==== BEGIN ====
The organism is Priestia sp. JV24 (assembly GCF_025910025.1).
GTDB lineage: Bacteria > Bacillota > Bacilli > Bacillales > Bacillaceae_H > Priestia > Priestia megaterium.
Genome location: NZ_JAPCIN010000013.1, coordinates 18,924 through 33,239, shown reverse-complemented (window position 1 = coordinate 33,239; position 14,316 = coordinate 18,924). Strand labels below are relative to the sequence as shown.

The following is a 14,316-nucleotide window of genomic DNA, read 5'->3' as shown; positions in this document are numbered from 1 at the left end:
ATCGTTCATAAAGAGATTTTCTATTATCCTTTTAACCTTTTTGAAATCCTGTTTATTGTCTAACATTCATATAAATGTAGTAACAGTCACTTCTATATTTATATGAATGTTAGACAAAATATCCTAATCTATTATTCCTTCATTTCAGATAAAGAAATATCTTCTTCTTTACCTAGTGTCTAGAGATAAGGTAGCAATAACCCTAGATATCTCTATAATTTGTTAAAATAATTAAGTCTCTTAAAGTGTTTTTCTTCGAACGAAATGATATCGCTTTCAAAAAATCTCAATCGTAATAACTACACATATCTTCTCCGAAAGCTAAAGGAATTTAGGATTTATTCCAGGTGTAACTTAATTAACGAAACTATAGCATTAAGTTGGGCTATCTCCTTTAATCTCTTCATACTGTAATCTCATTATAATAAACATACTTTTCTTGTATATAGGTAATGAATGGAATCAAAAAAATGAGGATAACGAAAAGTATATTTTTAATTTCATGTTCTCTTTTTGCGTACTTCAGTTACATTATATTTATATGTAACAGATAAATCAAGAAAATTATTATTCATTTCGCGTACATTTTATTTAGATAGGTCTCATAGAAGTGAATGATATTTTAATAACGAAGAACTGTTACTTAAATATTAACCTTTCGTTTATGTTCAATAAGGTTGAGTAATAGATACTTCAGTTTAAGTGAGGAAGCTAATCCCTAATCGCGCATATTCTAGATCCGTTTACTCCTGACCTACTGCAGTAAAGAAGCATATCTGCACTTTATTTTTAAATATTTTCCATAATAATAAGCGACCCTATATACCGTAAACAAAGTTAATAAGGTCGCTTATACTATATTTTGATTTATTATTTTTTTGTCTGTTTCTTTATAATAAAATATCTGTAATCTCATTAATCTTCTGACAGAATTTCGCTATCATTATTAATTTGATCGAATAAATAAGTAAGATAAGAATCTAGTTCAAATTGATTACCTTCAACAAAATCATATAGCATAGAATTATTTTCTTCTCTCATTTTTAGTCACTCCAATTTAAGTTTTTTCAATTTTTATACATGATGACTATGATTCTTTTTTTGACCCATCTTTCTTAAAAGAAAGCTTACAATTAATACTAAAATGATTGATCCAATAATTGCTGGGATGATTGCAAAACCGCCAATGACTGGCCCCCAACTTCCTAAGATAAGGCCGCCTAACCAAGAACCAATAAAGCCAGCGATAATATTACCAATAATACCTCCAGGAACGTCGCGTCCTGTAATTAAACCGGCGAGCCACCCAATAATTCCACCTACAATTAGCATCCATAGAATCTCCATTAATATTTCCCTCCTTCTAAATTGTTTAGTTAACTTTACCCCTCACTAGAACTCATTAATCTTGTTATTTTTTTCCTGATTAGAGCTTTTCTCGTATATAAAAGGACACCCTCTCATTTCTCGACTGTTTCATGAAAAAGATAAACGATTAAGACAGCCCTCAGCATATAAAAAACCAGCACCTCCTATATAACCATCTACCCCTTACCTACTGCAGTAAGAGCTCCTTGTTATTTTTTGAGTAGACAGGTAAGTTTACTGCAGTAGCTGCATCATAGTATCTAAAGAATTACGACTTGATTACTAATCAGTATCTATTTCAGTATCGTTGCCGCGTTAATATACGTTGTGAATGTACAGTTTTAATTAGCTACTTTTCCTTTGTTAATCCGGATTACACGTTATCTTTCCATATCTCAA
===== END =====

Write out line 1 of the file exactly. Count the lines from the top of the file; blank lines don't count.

The organism is Priestia sp. JV24 (assembly GCF_025910025.1).